Is your driver’s license suspended immediately after a DUI in Florida?
The short answer is: yes, your license will typically be suspended immediately after a DUI in Florida. But the reality of it is a little more complicated than that.
Here’s the long answer: whenever law enforcement stops you on the grounds of suspected driving under the influence, you’ll be given two options. Either you can agree to submit to a breathalyzer test or blood test to measure your blood alcohol content (BAC) or you can refuse.
Here’s the problem—refusing to submit a sample will automatically earn you a 12-month license suspension.
On the other hand, if you consent to submitting the sample and your BAC comes back at or above 0.08% (the legal limit for driving in Florida) then you’ll also have your license suspended.
In other words, there’s really no way around it—whether you choose to consent to the breath test or not. Law enforcement is likely to take your license immediately if your BAC is above the legal limit.
So what do you do next?
The 10-day rule
Law enforcement will confiscate your license immediately following a DUI arrest—but the license suspension itself won’t actually take effect until 10 days later. In Florida, this is called the 10-day rule.
For the 10-day period following your DUI charge, your DUI ticket acts as a temporary license. But you’ll only be allowed to drive for business purposes, such as:
Driving to/from work
Driving to your DUI attorney’s office or to court
Driving to the grocery store
Driving to church
This 10-day grace period is also the time to challenge your suspension. If you would like to dispute your driver’s license suspension, you must request an administrative hearing before your ten days are up.
Key Takeaway Florida law dictates the immediate suspension of your license following a DUI arrest. But you’ll have 10 days to challenge the suspension, during which time your DUI citation acts as a stand-in driver’s license.
Can you prevent a license suspension after a DUI?
In order to avoid a lengthy license suspension, you’ll need to act within 10 days of the arrest. You can contact the
(FLHSMV) to challenge the suspension and request a hearing. Once you’ve done so, you’ll be issued a temporary hardship license that lets you continue driving for business purposes only (work, school, etc.).
A license suspension isn’t the only penalty you could face following a DUI charge. There are several other consequences that come with a conviction—and repeated offenders face even harsher repercussions.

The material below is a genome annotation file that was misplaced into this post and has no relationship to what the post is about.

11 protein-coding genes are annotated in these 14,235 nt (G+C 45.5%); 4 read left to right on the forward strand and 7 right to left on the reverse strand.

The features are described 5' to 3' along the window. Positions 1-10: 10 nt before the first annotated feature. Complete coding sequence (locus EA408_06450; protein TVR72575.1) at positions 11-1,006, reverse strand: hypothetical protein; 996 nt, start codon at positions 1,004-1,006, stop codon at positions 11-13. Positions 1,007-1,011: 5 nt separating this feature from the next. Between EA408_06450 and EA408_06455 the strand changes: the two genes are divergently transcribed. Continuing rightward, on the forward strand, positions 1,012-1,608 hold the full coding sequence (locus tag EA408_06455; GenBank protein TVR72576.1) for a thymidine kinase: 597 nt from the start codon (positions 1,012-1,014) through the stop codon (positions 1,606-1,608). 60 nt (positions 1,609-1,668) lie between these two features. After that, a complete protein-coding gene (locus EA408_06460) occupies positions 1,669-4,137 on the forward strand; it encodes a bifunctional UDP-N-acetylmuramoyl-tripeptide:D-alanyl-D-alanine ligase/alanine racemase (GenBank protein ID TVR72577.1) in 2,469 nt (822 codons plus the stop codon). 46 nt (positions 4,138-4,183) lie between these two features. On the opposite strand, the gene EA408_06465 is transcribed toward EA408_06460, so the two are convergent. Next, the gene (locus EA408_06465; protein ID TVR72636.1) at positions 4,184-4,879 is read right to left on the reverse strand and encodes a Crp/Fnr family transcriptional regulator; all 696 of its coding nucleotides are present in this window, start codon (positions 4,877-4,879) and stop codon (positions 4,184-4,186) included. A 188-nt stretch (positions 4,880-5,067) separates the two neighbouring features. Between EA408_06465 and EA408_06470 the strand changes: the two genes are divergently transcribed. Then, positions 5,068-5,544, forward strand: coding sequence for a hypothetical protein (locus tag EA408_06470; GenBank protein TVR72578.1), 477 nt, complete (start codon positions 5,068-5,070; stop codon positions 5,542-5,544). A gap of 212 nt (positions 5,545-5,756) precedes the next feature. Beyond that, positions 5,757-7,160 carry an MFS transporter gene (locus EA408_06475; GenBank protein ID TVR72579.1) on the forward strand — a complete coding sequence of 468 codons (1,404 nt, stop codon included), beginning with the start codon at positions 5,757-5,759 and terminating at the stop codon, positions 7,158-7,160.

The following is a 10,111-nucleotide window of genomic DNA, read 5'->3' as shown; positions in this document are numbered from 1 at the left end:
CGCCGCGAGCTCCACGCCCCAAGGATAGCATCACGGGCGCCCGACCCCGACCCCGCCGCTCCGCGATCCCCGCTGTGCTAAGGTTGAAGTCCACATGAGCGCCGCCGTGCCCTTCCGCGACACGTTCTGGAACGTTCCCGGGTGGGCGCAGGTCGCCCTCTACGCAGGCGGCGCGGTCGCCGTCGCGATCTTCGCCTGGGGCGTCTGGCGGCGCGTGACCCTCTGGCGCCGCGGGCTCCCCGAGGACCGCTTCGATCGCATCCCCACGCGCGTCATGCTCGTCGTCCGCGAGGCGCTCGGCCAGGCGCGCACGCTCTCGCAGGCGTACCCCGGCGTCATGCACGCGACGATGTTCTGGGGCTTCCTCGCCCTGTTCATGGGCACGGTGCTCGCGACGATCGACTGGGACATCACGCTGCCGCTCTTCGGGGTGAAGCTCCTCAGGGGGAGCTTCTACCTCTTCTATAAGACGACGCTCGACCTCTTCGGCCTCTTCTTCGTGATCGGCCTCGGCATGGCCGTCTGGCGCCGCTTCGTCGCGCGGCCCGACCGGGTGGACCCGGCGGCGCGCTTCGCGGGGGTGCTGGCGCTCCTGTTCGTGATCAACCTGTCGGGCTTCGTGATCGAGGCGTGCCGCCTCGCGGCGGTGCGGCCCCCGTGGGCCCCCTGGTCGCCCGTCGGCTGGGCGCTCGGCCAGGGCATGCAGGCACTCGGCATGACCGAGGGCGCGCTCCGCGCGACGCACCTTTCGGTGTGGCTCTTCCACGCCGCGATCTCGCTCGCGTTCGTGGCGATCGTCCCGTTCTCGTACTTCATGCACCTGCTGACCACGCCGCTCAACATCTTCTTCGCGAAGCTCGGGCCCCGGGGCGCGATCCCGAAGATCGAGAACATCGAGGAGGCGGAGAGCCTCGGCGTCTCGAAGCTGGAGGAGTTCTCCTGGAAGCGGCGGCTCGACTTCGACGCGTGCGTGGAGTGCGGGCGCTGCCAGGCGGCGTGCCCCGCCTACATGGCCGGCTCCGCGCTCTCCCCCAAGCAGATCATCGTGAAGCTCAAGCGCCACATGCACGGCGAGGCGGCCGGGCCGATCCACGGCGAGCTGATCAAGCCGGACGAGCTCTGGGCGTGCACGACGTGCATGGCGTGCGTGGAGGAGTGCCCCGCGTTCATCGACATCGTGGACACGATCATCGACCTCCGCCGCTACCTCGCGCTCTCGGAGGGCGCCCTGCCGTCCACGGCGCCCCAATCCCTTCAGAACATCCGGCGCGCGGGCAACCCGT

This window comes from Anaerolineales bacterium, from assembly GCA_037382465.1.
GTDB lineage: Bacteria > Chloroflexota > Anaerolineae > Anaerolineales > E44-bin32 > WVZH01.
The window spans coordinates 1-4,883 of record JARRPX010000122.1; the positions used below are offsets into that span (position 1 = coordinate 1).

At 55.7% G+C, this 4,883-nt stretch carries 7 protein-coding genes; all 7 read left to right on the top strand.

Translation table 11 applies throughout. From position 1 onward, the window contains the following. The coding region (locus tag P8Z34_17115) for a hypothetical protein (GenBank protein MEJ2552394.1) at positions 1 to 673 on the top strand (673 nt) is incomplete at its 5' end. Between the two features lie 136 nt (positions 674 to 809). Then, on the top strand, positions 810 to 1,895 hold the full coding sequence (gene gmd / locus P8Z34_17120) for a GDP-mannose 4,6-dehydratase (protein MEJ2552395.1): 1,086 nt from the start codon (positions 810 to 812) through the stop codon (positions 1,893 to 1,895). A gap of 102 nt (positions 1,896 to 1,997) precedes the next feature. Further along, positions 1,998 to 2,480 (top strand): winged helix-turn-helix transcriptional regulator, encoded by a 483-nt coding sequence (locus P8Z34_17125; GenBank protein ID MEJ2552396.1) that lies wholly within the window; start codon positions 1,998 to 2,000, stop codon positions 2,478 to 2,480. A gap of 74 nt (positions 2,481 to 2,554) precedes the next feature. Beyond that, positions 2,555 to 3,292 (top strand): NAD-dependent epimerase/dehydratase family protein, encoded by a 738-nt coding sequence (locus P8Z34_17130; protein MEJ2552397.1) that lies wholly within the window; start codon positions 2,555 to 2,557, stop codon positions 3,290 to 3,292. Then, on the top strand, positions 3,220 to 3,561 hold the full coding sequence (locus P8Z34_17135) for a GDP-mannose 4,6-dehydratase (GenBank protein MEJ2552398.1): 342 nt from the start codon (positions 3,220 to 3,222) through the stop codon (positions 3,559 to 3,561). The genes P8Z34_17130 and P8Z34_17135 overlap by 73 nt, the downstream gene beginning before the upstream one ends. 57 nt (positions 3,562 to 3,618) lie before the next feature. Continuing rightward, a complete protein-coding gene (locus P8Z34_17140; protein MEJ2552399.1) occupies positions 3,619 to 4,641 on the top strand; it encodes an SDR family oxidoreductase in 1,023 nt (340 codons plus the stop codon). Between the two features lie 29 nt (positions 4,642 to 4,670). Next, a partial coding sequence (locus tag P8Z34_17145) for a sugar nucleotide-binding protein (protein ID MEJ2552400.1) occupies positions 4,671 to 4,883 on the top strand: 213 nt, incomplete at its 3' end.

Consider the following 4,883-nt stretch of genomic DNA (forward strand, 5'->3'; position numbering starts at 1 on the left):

A first-time DUI conviction can earn you a license suspension between6 and 12 months—but if you refuse to submit to a sobriety test, that length of time automatically becomes a year.
In addition to a suspended license, you’ll also face a mandatory fine of at least$500to$1,000 and the possibility of jail time between 10 days and 6 months.
If you’re arrested on a DUI charge with prior DUI convictions on your record, you’ll face a significantly longer suspension period—at least five years, to be exact. On top of a five-year suspension, you’ll also face a mandatory10-day jail sentence and have to pay anywhere between $1,000 and $2,000 in fines.
A third DUI offense automatically becomes a third-degree felony charge if it occurs within 10 years of a previous drunk driving conviction. Otherwise, it’s considered a third-degree misdemeanor. The consequences for a third DUI offense in Florida include:
Fines between $2,000 and $5,000
A 30-day mandatory sentence
Up to 12 months in jail for misdemeanor charges, or up to five years for felony charges
Mandatory 10-year license suspension. Any further DUI charges may result in the permanent revocation of your driver’s license.
How to get a hardship license during a Florida license suspension
If you request a hearing within 10 days of your DUI arrest, you may be issued a temporary hardship license. But if your court date comes and goes and your lawyer can’t get the administrative suspension of your driver’s license overturned—or if you’re a repeat offender facing a mandatory license revocation—then you’ll have to apply for a hardship license instead.
Also called a “business purposes only” license, or BPO license, your Florida hardship license grants you the ability to retain driving privileges under certain conditions, such as driving to work, school, or the store. But you’ll be limited to driving only to these necessary places—and you’ll have to do so within the curfew of your hardship license.
It’s important you follow these restrictions to the letter. If you’re caught driving outside the bounds of your BPO license, you could face further criminal charges—such as driving without a license—which could come with even harsher consequences.
4.7/5 App Store Rating. Trusted by 2+ Million Customers.
Do you automatically lose your license after a DUI in Florida?
Yes. In most cases, the arresting officer will confiscate your driver’s license immediately following a DUI arrest in Florida. But according to state law, you’ll be granted a ten-day grace period during which your DUI ticket acts as a temporary driver’s license.
How do you reinstate your license after a DUI in Florida?
In most cases, you’ll have to pay a reinstatement fee before you can get your Florida driver’s license back. This fee is in addition to any other court-mandated fees or fines you’ve been issued as a result of your DUI conviction. Depending on the nature and severity of the arrest, there may be other conditions for reinstating your license—such as completing DUI school, purchasing